Flavors will vary by producer, but in addition to almonds, Porcelana typically yields strawberries, cream, butter, butterscotch and sometimes bread flavors. The bars tend to be a reddish-brown in color. To purchase a limited edition, 70% cacao Porcelana bar from Amedei, click here.
After retiring from the duc’s service, Lassagne founded the Maison de la Praline, a confectioner’s shop that still exists in the town of Montargis in the same location, operated by a family named Mazet. They sell pralines made with the original recipe (you can find their products online). In the centuries since, the marketplace has taken the word praline and used it to describe multiple products. Whenever you see the word praline, nuts are involved; but the word often does not refer to the original caramelized almond.
Praline paste, also called praliné (prah-lee-NAY) is a ground nut paste generally made from almonds or hazelnuts and sugar (the paste can be made from any nut; pistachio paste also is popular). It has been used in French patisserie since the 16th century to make pastries and to flavor mousse, buttercream and ice cream. Hazelnut praliné is a roasted and caramelized nut paste invented during a chocolate shortage in the 19th century in Turin, Italy. In Italy it is known as gianduja (jon-DOO-ya). It is popularly combined with chocolate and used in other confections.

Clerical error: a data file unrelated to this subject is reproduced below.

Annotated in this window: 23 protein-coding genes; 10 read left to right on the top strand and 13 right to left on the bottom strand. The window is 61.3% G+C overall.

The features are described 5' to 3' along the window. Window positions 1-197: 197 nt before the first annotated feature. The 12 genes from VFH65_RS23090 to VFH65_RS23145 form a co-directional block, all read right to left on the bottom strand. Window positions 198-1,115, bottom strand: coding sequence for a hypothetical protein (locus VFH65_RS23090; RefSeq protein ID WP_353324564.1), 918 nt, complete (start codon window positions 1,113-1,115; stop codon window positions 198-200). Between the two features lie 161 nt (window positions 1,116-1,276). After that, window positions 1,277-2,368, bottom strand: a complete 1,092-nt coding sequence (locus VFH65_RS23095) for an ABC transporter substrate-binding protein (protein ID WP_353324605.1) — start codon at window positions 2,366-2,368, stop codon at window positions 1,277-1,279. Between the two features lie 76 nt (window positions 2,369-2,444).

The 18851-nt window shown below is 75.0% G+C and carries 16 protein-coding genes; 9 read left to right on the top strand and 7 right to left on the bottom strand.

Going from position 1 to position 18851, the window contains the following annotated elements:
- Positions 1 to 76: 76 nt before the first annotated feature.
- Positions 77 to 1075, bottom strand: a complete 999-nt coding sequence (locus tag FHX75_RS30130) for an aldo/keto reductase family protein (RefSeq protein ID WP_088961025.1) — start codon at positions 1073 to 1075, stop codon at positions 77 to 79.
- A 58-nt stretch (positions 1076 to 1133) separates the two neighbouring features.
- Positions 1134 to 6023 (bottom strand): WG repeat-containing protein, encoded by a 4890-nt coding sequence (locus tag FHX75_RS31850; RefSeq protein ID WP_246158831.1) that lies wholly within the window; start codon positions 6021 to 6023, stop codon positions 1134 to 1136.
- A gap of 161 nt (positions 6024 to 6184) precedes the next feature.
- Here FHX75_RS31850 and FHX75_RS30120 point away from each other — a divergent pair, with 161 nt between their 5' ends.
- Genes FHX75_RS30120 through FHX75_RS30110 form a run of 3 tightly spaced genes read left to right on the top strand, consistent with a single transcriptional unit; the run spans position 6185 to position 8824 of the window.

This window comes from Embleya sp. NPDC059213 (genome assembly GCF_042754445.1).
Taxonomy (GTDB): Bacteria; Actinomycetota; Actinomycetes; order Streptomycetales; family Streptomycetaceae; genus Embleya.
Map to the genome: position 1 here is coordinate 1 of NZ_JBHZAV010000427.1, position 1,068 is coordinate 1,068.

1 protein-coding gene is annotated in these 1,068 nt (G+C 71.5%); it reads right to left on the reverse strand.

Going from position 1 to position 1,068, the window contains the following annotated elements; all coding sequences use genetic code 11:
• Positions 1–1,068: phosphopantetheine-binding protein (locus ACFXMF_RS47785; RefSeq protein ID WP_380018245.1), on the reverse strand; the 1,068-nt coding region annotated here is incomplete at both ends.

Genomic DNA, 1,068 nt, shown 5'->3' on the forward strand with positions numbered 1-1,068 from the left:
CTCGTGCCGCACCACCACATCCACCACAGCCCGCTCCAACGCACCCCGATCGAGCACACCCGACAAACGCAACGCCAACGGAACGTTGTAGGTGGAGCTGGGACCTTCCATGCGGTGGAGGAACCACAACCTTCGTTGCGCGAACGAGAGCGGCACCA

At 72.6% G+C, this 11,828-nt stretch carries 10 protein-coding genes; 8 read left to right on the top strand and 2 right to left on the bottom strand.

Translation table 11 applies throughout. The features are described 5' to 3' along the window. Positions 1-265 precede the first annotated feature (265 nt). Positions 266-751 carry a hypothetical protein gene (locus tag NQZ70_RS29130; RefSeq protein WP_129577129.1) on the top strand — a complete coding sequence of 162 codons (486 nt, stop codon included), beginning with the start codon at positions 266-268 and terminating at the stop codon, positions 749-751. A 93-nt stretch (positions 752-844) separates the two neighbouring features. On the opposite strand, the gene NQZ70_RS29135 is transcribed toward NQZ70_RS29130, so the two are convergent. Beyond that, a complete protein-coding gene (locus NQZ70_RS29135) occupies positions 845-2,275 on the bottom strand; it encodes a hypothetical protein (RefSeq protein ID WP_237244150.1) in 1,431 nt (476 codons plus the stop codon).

An interim product in the production of chocolate, that remains after most of the cocoa butter has been pressed from the chocolate liquor by using massive hydraulic pressure. The resulting press cake is later pulverized into cocoa powder. The cocoa press was invented by Coenrad Johannes Van Houten, a Dutch chemist who took out a patent for it in Amsterdam on April 4, 1828. Van Houten also invented the alkalizing process known as Dutching.
The stage of chocolate-making where the chocolate liquor is carried through hydraulic presses and the melted cocoa butter is extracted from the paste.
The most expensive category of chocolate. In the confectionary industry, chocolate is categorized by its price per pound at retail. The categories include Mass Market, less than $15 per pound; Mass Market Premium, from $15 to $25 per pound; Gourmet, from $25 to $40 per pound; and Prestige, at $40 per pound and higher.
The first rudimentary form of chocolate, after the mixture has been kneaded with the addition of vanilla, cocoa butter and (if milk chocolate) powdered milk.
Chocolate created with beans from one particular area or region. Also known as single origin chocolate.
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Last Updated May 2018